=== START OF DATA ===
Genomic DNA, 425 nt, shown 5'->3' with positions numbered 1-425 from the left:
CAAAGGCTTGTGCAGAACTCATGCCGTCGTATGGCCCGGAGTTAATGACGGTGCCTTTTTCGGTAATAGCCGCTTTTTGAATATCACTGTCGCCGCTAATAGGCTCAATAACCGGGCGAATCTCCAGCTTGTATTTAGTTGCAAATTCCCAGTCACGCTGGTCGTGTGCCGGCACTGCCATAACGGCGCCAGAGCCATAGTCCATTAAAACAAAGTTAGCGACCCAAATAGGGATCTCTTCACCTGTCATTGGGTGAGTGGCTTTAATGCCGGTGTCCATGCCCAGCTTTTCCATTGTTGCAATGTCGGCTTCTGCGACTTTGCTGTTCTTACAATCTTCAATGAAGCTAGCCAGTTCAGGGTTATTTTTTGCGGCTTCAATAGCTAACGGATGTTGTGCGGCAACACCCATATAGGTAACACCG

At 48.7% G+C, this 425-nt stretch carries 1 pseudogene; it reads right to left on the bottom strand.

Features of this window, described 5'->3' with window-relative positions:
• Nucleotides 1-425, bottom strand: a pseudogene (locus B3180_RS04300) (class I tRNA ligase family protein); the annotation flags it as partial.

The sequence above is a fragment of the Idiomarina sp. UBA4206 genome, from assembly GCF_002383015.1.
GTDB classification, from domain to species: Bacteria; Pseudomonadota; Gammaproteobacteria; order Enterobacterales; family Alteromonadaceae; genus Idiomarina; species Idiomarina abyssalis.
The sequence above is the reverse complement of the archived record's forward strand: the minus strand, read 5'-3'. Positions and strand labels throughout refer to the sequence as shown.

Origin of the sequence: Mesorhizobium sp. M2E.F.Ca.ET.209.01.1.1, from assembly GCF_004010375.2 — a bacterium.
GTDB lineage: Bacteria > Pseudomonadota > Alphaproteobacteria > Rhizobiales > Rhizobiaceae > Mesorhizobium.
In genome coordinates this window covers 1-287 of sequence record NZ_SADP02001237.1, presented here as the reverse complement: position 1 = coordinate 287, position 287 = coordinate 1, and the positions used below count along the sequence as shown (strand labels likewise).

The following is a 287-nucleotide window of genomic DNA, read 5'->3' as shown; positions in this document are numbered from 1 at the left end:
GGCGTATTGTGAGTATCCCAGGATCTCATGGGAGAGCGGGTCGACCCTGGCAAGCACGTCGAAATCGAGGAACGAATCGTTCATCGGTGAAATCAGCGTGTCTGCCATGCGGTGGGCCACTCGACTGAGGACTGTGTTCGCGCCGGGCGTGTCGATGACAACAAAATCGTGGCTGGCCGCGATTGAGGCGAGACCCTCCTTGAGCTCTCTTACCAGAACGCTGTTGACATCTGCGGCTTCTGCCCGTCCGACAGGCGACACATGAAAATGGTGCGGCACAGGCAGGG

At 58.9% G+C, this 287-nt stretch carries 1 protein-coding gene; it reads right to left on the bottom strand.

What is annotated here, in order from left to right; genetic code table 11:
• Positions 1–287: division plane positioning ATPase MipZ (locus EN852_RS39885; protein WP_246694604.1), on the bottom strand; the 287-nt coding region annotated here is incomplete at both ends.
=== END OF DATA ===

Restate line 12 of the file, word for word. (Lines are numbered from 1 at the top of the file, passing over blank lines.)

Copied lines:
The following is a 287-nucleotide window of genomic DNA, read 5'->3' as shown; positions in this document are numbered from 1 at the left end: